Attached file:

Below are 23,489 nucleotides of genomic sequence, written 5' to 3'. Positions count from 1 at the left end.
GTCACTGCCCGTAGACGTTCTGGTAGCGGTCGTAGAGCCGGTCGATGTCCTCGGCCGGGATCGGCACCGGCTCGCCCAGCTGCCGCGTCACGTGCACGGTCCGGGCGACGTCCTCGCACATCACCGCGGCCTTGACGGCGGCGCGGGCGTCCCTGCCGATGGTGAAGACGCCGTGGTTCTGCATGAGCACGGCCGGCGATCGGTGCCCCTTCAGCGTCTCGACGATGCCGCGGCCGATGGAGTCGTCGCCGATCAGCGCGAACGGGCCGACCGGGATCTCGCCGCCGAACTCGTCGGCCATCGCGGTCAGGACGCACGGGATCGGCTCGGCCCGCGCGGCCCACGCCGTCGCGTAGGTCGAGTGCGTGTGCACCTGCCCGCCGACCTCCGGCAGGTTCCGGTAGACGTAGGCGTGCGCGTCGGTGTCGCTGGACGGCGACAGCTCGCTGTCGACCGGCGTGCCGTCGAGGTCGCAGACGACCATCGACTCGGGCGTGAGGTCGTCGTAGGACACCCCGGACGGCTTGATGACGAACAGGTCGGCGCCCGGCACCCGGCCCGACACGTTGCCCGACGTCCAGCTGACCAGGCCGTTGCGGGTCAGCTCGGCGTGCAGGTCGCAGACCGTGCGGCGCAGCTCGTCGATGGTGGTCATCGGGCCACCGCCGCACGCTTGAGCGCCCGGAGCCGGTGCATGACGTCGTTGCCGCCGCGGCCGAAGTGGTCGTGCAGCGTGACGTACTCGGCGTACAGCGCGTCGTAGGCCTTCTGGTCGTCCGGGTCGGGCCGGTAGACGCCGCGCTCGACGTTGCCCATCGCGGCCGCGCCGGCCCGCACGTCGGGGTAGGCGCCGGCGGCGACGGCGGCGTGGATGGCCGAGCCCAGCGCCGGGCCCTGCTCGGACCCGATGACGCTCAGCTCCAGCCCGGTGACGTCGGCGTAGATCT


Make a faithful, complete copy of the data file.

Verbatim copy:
Below are 23,489 nucleotides of genomic sequence, written 5' to 3'. Positions count from 1 at the left end.
GTCACTGCCCGTAGACGTTCTGGTAGCGGTCGTAGAGCCGGTCGATGTCCTCGGCCGGGATCGGCACCGGCTCGCCCAGCTGCCGCGTCACGTGCACGGTCCGGGCGACGTCCTCGCACATCACCGCGGCCTTGACGGCGGCGCGGGCGTCCCTGCCGATGGTGAAGACGCCGTGGTTCTGCATGAGCACGGCCGGCGATCGGTGCCCCTTCAGCGTCTCGACGATGCCGCGGCCGATGGAGTCGTCGCCGATCAGCGCGAACGGGCCGACCGGGATCTCGCCGCCGAACTCGTCGGCCATCGCGGTCAGGACGCACGGGATCGGCTCGGCCCGCGCGGCCCACGCCGTCGCGTAGGTCGAGTGCGTGTGCACCTGCCCGCCGACCTCCGGCAGGTTCCGGTAGACGTAGGCGTGCGCGTCGGTGTCGCTGGACGGCGACAGCTCGCTGTCGACCGGCGTGCCGTCGAGGTCGCAGACGACCATCGACTCGGGCGTGAGGTCGTCGTAGGACACCCCGGACGGCTTGATGACGAACAGGTCGGCGCCCGGCACCCGGCCCGACACGTTGCCCGACGTCCAGCTGACCAGGCCGTTGCGGGTCAGCTCGGCGTGCAGGTCGCAGACCGTGCGGCGCAGCTCGTCGATGGTGGTCATCGGGCCACCGCCGCACGCTTGAGCGCCCGGAGCCGGTGCATGACGTCGTTGCCGCCGCGGCCGAAGTGGTCGTGCAGCGTGACGTACTCGGCGTACAGCGCGTCGTAGGCCTTCTGGTCGTCCGGGTCGGGCCGGTAGACGCCGCGCTCGACGTTGCCCATCGCGGCCGCGCCGGCCCGCACGTCGGGGTAGGCGCCGGCGGCGACGGCGGCGTGGATGGCCGAGCCCAGCGCCGGGCCCTGCTCGGACCCGATGACGCTCAGCTCCAGCCCGGTGACGTCGGCGTAGATCT